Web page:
Prime seats lost in namesake's house

LAWRENCE, Kan. -- The grandson of legendary University of Kansas basketball coach Forrest "Phog" Allen lost his prime seats
at Allen Fieldhouse, and he isn't sure how long he'll be able to
keep the new seats he was given seven rows higher up.

"I can't say for sure, but there's a possibility that we'll
either lose or have to give up our tickets -- tickets that have been
in our family since 1955," Allen said.

Allen's grandfather coached for 39 seasons at Kansas, where he
compiled 590 victories and a national championship in 1952. And
Phog Allen is the namesake for the fieldhouse.

Allen said his four tickets -- fourth row, across from the Kansas
bench -- were in jeopardy because university policies prohibit sons
and daughters from inheriting their parents' tickets.

Allen's father, longtime Lawrence city attorney Milton "Mitt"
Allen, died in 1988. When his mother, Isabel Allen, died last
spring, the family's tickets went up for grabs.

Allen said he's not bitter over being moved from his previous
seats, but he's a bit miffed about how the change came about.

"What happened was they sent me the order form like they had
before and I sent in the $2,400 for four tickets," said Allen, who
said he has missed no more than four or five games since 1970.
"Several weeks went by and I noticed the check hadn't cleared, so
I called and they said this was a change-of-ownership situation and
that a committee would determine who would get them.

"I was told someone would be getting back to me," he said.
"But another four weeks went by and I still hadn't heard anything,
so I called again. And that's when they told me my seats had
already been sold."

He said he wasn't given the opportunity to match or bid against
the new ticket holder's offer.

"That hurt, definitely," he said. "You know, I can understand
why they did it, and I know they need the money -- I am not naive
about this. But it was handled in such an almost-cavalier manner.
That's what bothers me."

He said he's not sure if he would be able to keep his tickets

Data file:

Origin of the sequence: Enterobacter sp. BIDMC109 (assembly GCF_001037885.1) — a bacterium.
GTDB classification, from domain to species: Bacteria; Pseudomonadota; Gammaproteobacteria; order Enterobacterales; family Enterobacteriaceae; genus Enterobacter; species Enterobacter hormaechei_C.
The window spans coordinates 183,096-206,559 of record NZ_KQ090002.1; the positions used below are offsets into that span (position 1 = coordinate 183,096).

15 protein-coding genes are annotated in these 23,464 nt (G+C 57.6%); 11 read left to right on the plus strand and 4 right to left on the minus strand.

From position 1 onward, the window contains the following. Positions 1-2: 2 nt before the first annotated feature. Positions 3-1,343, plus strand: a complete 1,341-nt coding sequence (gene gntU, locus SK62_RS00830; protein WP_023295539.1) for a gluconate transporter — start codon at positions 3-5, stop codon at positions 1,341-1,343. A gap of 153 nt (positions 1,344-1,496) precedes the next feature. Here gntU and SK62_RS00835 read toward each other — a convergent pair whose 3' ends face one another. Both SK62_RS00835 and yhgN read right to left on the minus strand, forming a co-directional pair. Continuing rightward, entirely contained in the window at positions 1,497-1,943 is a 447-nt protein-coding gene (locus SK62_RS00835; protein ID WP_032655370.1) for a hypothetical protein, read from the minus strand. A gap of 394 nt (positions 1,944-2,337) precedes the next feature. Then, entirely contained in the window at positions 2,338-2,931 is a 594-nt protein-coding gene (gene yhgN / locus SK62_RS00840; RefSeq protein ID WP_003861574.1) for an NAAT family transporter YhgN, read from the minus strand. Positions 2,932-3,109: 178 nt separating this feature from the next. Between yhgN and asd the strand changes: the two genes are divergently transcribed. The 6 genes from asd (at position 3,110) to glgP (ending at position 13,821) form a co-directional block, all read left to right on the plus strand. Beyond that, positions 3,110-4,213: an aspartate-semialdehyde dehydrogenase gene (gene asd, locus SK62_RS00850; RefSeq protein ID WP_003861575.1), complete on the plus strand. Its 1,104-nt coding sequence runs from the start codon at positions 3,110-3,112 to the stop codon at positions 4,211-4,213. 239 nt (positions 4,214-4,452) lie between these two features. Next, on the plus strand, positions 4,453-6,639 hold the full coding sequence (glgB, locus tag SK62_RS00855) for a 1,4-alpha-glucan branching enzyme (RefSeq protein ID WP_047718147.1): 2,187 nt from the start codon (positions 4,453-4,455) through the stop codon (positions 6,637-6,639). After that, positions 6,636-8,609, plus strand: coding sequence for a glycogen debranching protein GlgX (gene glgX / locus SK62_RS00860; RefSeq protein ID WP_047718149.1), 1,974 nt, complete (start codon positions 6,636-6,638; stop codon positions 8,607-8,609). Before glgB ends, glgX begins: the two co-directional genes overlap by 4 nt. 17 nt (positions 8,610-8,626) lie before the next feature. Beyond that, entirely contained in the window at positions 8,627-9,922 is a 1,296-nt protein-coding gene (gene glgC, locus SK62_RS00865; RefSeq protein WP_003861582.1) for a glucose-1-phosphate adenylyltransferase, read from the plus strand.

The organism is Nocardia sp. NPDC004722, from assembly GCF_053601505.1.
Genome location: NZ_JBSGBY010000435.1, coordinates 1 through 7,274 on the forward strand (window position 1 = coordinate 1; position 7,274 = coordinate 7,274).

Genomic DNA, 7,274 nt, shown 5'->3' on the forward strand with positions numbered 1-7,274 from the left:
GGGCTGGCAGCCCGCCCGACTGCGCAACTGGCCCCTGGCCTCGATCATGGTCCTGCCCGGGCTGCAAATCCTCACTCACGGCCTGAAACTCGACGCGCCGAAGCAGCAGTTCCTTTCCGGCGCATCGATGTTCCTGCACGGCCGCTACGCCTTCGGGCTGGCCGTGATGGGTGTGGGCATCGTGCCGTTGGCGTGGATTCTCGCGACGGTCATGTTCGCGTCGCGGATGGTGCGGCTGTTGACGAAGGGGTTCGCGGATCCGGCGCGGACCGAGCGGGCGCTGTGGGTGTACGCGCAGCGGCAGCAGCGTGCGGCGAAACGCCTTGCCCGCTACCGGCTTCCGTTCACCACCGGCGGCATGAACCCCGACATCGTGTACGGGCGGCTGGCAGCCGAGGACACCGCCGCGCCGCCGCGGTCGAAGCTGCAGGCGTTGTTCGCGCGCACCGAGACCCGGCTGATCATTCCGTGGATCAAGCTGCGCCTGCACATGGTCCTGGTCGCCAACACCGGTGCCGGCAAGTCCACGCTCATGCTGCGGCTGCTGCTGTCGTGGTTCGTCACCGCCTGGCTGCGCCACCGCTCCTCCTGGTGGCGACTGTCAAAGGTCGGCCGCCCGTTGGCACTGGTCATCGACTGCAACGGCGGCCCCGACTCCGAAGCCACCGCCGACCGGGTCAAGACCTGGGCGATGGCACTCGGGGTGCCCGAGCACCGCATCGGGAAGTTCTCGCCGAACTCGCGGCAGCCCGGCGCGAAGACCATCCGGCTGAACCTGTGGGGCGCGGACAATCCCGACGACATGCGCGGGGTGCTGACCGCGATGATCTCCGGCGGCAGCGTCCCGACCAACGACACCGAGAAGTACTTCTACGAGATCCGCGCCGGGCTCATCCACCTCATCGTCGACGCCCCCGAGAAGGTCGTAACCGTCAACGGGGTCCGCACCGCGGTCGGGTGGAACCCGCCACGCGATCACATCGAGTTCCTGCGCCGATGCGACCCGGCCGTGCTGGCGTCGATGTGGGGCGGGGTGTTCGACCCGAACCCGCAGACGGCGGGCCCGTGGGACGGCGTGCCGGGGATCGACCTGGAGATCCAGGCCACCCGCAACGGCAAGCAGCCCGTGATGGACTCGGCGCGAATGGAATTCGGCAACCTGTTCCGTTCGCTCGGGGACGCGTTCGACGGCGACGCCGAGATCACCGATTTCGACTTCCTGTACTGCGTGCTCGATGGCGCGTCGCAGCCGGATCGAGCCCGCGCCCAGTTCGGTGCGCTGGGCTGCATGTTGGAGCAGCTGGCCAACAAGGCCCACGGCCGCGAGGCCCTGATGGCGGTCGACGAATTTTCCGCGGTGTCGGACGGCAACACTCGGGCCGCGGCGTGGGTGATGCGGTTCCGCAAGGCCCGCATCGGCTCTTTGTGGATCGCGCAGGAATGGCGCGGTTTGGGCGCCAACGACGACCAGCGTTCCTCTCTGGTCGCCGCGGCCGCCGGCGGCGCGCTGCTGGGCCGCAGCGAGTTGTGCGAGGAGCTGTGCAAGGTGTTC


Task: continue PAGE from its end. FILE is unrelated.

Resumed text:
next year if the Kansas Athletic Corp. follows through on plans to
adopt a point system for determining who is sold which tickets.

Though the switch is only in the discussion stage and has not
been approved, several season ticket holders, including Allen, have
been told to expect to pay $5,000 for every pair of season tickets
in the prime seating area and $10,000 for every four tickets.

Earlier this year, 121 season ticket holders who had fallen
behind in their payments to the Williams Fund were sent letters
telling them they had to put up $5,000 or $10,000 to keep their
seats. Five of those 121 are plaintiffs in a lawsuit accusing the
corporation of abusing its authority.

If he's pressed for $5,000, Allen, an attorney in private
practice, said he would try to come up with the money, but he
didn't know for how long.

Jim Marchiony, associate director of athletics at the
university, said he looked into the handling of Allen's season
tickets and came away with the impression that Allen "was taken
care of very, very well."

Allen insists he wasn't mad.

"It was handled in a way that, for me, was hurtful," he said.
"And he is right, I was taken care of, and I'm not alienated from
the university. I'm not mad, and if they go to the $5,000 deal --
I'll still be a fan, a huge fan. But it will be difficult to be as
unequivocal about the Jayhawks as I am now."